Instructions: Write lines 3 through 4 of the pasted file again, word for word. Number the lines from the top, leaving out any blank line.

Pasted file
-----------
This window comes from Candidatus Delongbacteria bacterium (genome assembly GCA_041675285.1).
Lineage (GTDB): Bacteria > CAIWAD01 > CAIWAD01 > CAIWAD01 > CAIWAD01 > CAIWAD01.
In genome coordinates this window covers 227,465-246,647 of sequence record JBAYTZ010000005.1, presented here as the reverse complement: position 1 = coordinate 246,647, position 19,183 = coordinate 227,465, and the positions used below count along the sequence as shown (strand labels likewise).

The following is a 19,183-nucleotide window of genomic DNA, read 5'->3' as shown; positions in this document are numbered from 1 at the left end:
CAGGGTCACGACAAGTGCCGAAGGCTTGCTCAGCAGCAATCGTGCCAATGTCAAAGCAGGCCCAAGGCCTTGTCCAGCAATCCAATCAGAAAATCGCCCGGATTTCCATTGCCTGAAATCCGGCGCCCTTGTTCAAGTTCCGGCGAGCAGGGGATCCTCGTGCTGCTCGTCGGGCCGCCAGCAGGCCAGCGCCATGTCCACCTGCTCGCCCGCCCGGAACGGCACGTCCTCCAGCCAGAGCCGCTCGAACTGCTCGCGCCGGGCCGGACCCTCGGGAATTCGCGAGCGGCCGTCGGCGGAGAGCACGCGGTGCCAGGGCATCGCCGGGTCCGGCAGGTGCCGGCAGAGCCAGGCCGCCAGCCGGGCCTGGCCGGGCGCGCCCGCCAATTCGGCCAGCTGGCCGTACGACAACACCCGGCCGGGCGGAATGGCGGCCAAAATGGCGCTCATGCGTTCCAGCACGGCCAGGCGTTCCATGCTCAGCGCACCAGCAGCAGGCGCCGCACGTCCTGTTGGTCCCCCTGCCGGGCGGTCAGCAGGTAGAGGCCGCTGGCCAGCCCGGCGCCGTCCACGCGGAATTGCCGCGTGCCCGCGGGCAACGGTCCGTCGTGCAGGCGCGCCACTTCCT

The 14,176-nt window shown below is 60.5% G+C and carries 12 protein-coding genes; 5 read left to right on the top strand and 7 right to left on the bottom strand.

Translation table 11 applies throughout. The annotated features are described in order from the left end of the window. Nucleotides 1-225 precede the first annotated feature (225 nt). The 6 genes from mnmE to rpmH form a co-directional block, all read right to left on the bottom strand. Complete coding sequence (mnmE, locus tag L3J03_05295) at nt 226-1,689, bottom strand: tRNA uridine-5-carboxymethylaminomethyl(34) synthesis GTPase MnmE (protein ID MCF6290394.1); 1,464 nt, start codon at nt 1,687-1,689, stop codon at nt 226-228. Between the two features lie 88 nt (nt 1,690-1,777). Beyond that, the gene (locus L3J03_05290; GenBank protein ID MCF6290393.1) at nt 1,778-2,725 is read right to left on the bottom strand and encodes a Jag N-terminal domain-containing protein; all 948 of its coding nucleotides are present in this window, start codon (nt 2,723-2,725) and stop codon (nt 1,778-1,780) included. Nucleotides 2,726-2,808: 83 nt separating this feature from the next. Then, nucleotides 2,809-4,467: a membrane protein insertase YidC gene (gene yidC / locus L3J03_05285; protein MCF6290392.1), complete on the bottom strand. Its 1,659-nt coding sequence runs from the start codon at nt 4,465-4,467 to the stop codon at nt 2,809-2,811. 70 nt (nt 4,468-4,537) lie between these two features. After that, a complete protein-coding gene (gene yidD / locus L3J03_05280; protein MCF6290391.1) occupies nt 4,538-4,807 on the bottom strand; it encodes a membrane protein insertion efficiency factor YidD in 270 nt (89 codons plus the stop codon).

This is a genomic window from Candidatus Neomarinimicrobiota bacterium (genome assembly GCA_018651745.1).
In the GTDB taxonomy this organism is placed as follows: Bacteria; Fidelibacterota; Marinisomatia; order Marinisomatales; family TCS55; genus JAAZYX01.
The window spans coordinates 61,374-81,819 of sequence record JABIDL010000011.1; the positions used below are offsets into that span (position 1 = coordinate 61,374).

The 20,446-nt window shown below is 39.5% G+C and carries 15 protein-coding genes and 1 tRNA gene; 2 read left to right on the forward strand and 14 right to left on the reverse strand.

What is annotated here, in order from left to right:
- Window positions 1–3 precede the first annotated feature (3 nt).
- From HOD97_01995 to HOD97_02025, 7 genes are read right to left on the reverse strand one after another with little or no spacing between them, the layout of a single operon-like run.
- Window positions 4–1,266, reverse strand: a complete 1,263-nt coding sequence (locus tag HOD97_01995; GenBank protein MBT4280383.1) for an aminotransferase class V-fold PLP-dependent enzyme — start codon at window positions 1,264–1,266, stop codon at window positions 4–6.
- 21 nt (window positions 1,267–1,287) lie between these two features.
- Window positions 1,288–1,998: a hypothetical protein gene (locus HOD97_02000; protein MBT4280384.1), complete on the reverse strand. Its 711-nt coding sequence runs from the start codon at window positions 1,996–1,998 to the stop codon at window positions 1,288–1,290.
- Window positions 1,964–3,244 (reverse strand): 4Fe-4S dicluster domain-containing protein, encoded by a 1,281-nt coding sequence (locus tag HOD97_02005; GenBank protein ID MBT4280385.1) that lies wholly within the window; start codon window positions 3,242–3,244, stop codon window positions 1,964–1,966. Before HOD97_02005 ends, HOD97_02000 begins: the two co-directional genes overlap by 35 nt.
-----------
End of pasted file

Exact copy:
In genome coordinates this window covers 227,465-246,647 of sequence record JBAYTZ010000005.1, presented here as the reverse complement: position 1 = coordinate 246,647, position 19,183 = coordinate 227,465, and the positions used below count along the sequence as shown (strand labels likewise).

The following is a 19,183-nucleotide window of genomic DNA, read 5'->3' as shown; positions in this document are numbered from 1 at the left end: